As many of you know, I like to dig into stuff! I like to look at things from a lot of different angles. Sometimes this leads to discoveries that are uncommon and another approach to look for thing. When the topic is Domain Names, there are many metrics to consider, but is there a “set” that would help me find “the good ones”?

Well, as the title states, this is part 1 of a small series of studies and I am going to “write as I discover” and see what we find out!

So, in this research test… my mind has me wondering about a specific type of domain names.

Why are people “backordering” specific domain names via expired GoDaddy Auctions? (backordered domains have $10, 1 bid and often go to 2 bid, $15 etc)

Keyword(s) ~ This is always a key factor! Is the domain name simply backordered because of the keyword? It is almost impossible to tell this, because everybody could have a different agenda into purchasing a domain name and often times, it relates to the keyword or keywords in the domain.

With the keyword factor in mind, here are some stats:

3,323 domains have 1 bid, $10

2,434 of those domains are .com

256 .net

247 .org

Using my dictionary tool ZipZing, the numbers are not really telling me a huge split as: 6 domains are one word, 471 are 2 word, 499 are 3 word, 48 popular and 2,219 combine as “other”.

Not surprising, the biggest thing we learned here, .com is king!

179 domains have 2 bids, $15 price (separate list from above)

A very similar break down with 135 of the 179 being .com domains. 1, 1 word domain, 25, 2 word domains and 39 three word domains.

29 domains have 3 bids, $20 price. (separate list from above)

24 of the domains are .com with 2, 2 word domains, 3, 3 word, 2 popular and 16 “other” domains.

Using DRT, I ran a basic scan of all the 2,434 .com domains that have 1 bid, $10 current price. I really figured I would see a common pattern here and see something that stuck out as to why people are backordering these domains.. but not to spoil the surprise, I don’t think I did!

Here are a few interesting thing:

  • Average domain “length” was 13 characters
  • Average creation date was 9/10/2010 (4 years old). I thought this would be higher!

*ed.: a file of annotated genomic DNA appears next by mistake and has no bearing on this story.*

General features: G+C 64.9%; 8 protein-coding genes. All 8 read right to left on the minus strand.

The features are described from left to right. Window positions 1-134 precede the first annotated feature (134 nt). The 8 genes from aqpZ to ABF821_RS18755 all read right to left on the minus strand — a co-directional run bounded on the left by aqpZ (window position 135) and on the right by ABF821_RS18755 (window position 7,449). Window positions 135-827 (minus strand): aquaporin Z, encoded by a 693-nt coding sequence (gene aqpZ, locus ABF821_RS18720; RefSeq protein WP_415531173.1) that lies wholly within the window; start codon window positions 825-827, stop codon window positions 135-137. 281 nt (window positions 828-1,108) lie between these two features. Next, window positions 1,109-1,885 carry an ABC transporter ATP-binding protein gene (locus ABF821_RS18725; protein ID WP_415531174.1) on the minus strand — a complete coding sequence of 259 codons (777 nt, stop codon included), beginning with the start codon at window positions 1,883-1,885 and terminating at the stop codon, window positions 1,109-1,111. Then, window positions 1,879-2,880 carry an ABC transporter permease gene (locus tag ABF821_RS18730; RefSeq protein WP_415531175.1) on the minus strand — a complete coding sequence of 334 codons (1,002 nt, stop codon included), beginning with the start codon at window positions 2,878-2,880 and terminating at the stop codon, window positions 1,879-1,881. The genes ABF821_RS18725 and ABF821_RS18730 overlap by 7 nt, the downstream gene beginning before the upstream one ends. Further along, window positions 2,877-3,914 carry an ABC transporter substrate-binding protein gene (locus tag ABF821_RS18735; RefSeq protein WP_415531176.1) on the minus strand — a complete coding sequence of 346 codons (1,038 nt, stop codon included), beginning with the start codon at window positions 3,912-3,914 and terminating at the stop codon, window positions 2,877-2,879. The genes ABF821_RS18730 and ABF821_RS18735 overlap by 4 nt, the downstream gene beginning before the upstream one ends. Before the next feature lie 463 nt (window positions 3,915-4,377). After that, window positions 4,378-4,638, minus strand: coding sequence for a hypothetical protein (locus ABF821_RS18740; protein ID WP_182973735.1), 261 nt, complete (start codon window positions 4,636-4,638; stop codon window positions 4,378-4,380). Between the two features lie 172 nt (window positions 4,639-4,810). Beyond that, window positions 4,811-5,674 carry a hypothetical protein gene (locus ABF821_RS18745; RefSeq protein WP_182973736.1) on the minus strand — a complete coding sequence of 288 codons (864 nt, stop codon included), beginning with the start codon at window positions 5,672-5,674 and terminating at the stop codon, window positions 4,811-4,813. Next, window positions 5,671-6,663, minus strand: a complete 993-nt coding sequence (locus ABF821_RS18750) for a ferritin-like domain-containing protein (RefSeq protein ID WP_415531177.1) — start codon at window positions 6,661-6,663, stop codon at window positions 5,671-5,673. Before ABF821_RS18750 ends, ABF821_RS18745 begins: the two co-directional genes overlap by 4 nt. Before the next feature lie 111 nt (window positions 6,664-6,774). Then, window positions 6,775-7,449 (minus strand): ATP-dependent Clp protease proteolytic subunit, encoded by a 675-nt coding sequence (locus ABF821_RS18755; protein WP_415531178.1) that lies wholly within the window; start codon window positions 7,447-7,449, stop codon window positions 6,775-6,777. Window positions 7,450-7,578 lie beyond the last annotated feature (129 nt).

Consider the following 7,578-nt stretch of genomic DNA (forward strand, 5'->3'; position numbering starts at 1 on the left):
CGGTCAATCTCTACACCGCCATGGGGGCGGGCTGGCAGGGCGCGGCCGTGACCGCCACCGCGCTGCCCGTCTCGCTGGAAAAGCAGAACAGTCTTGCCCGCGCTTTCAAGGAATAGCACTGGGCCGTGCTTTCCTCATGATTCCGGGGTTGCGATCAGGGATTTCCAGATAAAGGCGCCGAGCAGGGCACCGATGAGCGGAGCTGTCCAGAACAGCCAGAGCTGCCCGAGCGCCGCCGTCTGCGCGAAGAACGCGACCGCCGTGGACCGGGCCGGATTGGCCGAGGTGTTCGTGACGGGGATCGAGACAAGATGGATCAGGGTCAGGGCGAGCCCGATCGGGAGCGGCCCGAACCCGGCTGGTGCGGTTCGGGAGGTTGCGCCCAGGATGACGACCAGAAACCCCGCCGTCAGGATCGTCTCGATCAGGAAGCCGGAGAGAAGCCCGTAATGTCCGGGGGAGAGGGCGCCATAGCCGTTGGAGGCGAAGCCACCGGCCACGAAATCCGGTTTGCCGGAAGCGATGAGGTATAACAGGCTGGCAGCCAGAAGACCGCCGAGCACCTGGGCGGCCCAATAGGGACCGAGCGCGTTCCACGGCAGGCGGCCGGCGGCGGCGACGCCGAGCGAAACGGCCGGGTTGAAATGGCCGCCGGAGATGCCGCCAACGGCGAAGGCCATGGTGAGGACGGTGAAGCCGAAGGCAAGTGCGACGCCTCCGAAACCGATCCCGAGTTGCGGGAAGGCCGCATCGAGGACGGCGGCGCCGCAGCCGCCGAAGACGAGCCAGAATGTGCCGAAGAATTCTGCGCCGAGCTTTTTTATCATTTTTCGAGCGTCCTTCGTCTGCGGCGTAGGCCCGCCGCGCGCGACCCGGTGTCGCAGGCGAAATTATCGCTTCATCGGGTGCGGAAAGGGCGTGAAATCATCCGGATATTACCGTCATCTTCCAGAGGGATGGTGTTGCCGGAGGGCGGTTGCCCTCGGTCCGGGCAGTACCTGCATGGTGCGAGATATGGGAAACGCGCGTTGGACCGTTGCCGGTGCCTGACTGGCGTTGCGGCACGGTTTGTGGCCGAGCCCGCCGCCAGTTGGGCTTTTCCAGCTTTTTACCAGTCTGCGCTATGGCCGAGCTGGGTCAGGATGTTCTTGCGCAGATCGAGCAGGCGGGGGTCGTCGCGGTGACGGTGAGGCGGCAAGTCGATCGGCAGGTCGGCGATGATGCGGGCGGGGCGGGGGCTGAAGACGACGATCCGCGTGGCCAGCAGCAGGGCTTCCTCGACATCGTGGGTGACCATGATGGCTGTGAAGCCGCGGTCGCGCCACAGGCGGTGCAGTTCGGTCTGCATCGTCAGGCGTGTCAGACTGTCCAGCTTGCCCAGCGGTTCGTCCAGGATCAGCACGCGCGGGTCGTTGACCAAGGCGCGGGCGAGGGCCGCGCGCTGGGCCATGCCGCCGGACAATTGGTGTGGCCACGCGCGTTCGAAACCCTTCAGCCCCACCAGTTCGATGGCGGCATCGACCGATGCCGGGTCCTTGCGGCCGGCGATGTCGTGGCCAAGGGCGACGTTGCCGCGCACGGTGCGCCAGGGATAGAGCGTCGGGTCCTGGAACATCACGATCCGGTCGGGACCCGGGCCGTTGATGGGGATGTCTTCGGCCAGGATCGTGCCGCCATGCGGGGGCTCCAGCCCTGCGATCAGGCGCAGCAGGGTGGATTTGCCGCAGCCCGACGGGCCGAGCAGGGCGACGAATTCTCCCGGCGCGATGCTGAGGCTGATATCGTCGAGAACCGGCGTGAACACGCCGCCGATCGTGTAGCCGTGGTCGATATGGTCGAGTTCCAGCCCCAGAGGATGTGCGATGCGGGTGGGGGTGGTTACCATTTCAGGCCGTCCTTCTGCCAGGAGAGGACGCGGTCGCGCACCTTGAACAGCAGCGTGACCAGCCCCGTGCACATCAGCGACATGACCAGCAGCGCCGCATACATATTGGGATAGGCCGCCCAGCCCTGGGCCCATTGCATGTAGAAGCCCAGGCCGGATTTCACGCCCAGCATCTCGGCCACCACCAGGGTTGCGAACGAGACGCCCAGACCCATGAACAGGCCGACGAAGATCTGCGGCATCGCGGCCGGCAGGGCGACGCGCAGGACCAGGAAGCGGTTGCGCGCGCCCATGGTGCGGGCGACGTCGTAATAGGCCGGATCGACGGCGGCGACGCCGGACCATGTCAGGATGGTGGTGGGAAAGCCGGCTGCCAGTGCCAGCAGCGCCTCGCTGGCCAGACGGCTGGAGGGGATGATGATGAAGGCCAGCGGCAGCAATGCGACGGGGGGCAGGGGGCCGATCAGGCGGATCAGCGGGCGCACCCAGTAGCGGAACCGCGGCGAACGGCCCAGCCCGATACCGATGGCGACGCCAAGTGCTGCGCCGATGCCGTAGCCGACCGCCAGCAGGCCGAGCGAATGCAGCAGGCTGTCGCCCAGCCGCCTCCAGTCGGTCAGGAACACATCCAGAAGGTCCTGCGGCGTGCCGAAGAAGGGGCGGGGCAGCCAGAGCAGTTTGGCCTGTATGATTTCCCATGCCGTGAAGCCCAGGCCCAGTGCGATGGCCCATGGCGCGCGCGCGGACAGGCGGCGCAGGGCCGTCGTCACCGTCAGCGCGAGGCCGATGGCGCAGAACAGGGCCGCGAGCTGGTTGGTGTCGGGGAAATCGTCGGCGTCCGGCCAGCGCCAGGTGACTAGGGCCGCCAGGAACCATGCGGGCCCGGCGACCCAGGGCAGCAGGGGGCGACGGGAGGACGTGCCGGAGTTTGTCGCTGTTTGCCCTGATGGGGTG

• 267 domains had at least search volume of 6 or greater. 932 was the average search volume, removing the highest and lowest. Again, I thought search volume would have been one of the reasons for the bo.
  • 17 domains had “high” search ad competition. 33 had medium. Again, nothing glaring but I have used this metric in the past to help me sort a list.

Factors not looked at, but may be a player:

GoDaddy Valuation. GoDaddy puts bull shit (IMO) “valuations” on basically any domain name that has a whisper of “traffic”. People bid crazy amounts based on traffic numbers displayed by GD and by the “valuation” amount. I have never seen these numbers really play out. They never get the traffic GD states (mainly because the traffic numbers are from “30 days ago” when the domain first expired. Is a lot of that traffic from bots?

Links, DMOZ, Registered TLD’s, Google Search Returns, Keywords registered… these are several other key factors that I didn’t compare, as I do not have an easy, bulk way to compare them! I do think the metrics of these would play some role, but I also do not think there would be a light bulb on one of them.

Looking at the above data, this is what I think I learned:

  • .com
  • 13 characters or less
  • 4 years or older
  • Keyword/Speculation/Unknown will always be a big consideration and is hard to track! Why some people buy domains, who is buying and so many more factors will often be the biggest metric we do know.

Up next?

I am going to take a look at some reported domain name sales, using some of the metrics above, but I am also going to try and include some more metrics/data that I didn’t here. I hope to find something that “sticks out” more than the common… like “.com”. I think we did learn a couple things here, but nothing glaring that I hoped.

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4 thoughts on “Domain Metrics Study Part 1

  1. Now what would be great is to track domains that have ended to see if any websites are built on them. This may give us some key to see if the buyers of these domains are end users or other domainers. Great job and good to see you back.

    1. Ricky, I would heavily bet the majority of domains purchased at expired auctions in general, are purchased by domain investors. The majority will be parked, some will be developed and some will sell pretty quickly, many will not sell at all or overtime will sell or expire.

  2. you can find some great names at the expired domain auctions, not many end users know about it though some more than likely the highest percentage would be domain name investors

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